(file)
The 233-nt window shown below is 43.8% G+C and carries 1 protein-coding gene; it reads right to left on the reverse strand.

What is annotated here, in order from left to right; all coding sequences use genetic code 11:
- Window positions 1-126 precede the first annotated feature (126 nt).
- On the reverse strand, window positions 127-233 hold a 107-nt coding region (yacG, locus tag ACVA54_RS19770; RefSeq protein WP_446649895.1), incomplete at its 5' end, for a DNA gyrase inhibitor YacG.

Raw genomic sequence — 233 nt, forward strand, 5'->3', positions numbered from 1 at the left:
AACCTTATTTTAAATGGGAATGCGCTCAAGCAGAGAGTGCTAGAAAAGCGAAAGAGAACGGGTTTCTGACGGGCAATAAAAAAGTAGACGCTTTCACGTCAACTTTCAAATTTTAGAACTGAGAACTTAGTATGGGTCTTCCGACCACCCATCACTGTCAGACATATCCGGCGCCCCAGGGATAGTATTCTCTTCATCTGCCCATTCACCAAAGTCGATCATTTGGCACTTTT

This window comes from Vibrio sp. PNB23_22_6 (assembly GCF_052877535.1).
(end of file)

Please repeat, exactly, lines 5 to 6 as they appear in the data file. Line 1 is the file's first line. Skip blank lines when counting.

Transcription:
Raw genomic sequence — 233 nt, forward strand, 5'->3', positions numbered from 1 at the left:
AACCTTATTTTAAATGGGAATGCGCTCAAGCAGAGAGTGCTAGAAAAGCGAAAGAGAACGGGTTTCTGACGGGCAATAAAAAAGTAGACGCTTTCACGTCAACTTTCAAATTTTAGAACTGAGAACTTAGTATGGGTCTTCCGACCACCCATCACTGTCAGACATATCCGGCGCCCCAGGGATAGTATTCTCTTCATCTGCCCATTCACCAAAGTCGATCATTTGGCACTTTT